In September 2015, 193 world leaders agreed to 17 Global Goals for Sustainable Development. If these Goals are completed, it would mean an end to extreme poverty, inequality, and climate change by 2030. The 2030 Agenda for Sustainable Development Agenda is a plan of action for people, the planet, and prosperity. It also seeks to strengthen universal peace in larger freedom.

The Agenda recognizes that eradicating poverty in all its forms and dimensions, including extreme poverty, is the greatest global challenge and an indispensable requirement for sustainable development. All countries and all stakeholders, acting in collaborative partnership, will implement this plan.

It resolves to free the human race from the tyranny of poverty and want and to heal and secure our planet. The agenda is determined to take the bold and transformative steps which are urgently needed to shift the world onto a sustainable and resilient path.

The 17 Sustainable Development Goals and 169 targets demonstrate the scale and ambition of this new universal Agenda. They seek to build on the Millennium Development Goals and complete what they did not achieve.

They seek to realize the human rights of all and to achieve gender equality and the empowerment of all women and girls. They are integrated and indivisible and balance the three dimensions of sustainable development: the economic, social, and environmental. The Goals and targets will stimulate action over the next 15 years in areas of critical importance for humanity and the planet, and social workers plan to be an important part of this transformation.

The International Federation of Social Workers and the International Association of School of Social Work are pleased to announce the 34th Annual Social Work Day at the United Nations is scheduled for Monday, April 17, 2017, from 10 a.m. – 12 p.m. Monmouth University School of Social Work will begin registration on March 20, 2017.

Social Work Day at the UN is a gathering place for people around the world who are working to make a difference. For 34 years students, practitioners, and educators have been convening at the UN to learn more about the United Nations, global goals, innovative projects, and issues related to increasing outcomes for women, children, and families around the world.

The Top Twelve Grand Challenges Facing Society Today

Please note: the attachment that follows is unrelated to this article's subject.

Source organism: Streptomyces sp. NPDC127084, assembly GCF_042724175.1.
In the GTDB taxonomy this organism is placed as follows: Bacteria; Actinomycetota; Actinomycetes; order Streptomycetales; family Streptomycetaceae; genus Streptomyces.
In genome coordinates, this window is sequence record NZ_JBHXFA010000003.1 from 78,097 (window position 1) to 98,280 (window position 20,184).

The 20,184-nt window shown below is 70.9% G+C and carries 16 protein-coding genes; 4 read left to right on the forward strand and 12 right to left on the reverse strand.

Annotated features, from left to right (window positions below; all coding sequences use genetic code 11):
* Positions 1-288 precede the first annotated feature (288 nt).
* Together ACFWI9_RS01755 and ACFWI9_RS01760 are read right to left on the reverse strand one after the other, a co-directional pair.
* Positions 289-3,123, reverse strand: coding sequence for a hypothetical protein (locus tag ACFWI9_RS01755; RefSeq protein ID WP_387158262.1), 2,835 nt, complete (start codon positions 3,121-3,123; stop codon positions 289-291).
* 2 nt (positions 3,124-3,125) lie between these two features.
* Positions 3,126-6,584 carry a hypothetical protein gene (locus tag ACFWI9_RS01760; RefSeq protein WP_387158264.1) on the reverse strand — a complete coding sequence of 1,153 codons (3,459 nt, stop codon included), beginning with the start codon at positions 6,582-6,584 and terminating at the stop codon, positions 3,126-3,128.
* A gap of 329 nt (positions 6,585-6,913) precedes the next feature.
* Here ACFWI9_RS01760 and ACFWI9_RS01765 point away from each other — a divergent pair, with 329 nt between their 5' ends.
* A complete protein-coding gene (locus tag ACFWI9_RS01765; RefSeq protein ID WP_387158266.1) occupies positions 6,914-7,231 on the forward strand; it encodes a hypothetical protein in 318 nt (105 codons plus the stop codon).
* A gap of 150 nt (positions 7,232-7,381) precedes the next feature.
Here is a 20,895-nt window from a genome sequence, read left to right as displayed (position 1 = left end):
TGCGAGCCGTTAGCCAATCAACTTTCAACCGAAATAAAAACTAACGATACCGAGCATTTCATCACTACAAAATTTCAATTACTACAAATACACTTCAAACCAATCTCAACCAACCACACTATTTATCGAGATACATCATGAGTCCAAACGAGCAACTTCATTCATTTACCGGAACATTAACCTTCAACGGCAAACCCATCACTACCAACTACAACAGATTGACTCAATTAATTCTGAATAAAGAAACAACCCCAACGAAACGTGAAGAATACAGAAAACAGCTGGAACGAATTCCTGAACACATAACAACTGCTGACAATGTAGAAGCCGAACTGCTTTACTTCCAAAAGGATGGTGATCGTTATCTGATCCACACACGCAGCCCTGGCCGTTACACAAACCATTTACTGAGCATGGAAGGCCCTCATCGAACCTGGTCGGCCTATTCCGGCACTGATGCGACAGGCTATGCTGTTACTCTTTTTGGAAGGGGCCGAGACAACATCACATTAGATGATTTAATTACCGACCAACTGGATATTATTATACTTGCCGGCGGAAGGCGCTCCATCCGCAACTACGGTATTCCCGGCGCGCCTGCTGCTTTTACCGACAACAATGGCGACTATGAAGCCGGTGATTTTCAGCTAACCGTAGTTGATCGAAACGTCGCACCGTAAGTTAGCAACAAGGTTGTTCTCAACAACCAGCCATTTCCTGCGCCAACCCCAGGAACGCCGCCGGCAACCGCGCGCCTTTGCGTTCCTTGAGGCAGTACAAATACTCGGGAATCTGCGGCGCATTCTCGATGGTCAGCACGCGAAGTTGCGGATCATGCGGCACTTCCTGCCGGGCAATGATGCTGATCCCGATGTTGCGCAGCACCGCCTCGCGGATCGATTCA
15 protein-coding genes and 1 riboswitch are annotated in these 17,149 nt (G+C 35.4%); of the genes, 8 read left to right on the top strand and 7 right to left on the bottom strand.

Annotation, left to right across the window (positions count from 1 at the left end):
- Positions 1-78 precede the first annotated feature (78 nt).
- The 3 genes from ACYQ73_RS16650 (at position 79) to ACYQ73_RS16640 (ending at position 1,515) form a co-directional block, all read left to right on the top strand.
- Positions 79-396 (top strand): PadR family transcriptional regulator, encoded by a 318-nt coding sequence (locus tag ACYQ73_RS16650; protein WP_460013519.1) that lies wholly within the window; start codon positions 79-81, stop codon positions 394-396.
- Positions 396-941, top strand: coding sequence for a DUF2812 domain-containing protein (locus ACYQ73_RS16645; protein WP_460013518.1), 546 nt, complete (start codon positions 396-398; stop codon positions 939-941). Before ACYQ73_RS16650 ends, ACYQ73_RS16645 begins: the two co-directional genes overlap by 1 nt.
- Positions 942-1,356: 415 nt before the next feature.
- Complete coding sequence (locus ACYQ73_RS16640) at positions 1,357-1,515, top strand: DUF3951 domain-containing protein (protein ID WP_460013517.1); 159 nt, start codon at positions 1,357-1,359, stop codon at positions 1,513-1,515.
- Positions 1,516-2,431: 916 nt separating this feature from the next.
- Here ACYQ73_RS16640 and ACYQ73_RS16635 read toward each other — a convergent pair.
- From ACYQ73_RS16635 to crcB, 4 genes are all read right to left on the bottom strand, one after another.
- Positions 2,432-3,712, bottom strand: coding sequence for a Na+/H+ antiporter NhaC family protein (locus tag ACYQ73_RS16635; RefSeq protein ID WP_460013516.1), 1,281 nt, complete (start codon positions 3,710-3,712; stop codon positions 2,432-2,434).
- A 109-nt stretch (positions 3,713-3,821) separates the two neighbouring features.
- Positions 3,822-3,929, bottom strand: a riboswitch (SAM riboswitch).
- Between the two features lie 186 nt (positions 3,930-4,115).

Last year, the Society for Social Work and Research Conference in Washington, DC, the American Academy of Social Work and Social Welfare (AASWSW) unveiled its 12 Grand Challenges for Social Work with a bold call to action to help solve the toughest problems facing our society today.

When we reflect and take inventory of our ever changing society, a path of progress towards justice and equality can be seen on the horizon. However, we must be diligent in identifying those challenges and barriers that may retard our progress and growth while increasing inequality for our most vulnerable citizens.

In September 2015, the United Nations unveiled 17 Global Goals for Sustained Development in an effort to end extreme poverty, fight inequality and injustice, and fix global climate change by 2030. The idea behind the global goals was to identify areas with the ability to affect the most change. Then, microtarget those areas through individual, organizational, and governmental action in order to maximize impact and improve outcomes.

However, the American Academy of Social Work and Social Welfare have narrowed down their target areas even further by identifying 12 Grand Challenges in which they believe social workers both domestic and international can directly impact to improve outcomes for those we serve.

“This critical effort identifies and seeks to address the full range of major challenges facing society, from ending homelessness and stopping family violence to promoting smart decarceration and reversing extreme income inequality.”

Twelve Grand Challenges for Social Work

1. Ensure Healthy Development for All Youth

“Each year, more than six million young people receive treatment for severe mental, emotional, or behavioral problems. Strong evidence shows us how to prevent many behavioral health problems before they emerge. By unleashing the power of prevention through widespread use of proven approaches, we can help all youth grow up to become healthy and productive adults.”

2. Close the Health Gap

“More than 60 million Americans experience devastating one-two punches to their health—they have inadequate access to basic health care while also enduring the effects of discrimination, poverty, and dangerous environments that accelerate higher rates of illness. Innovative and evidence-based social strategies can improve health care and lead to broad gains in the health of our entire society.”

3. Stop Family Violence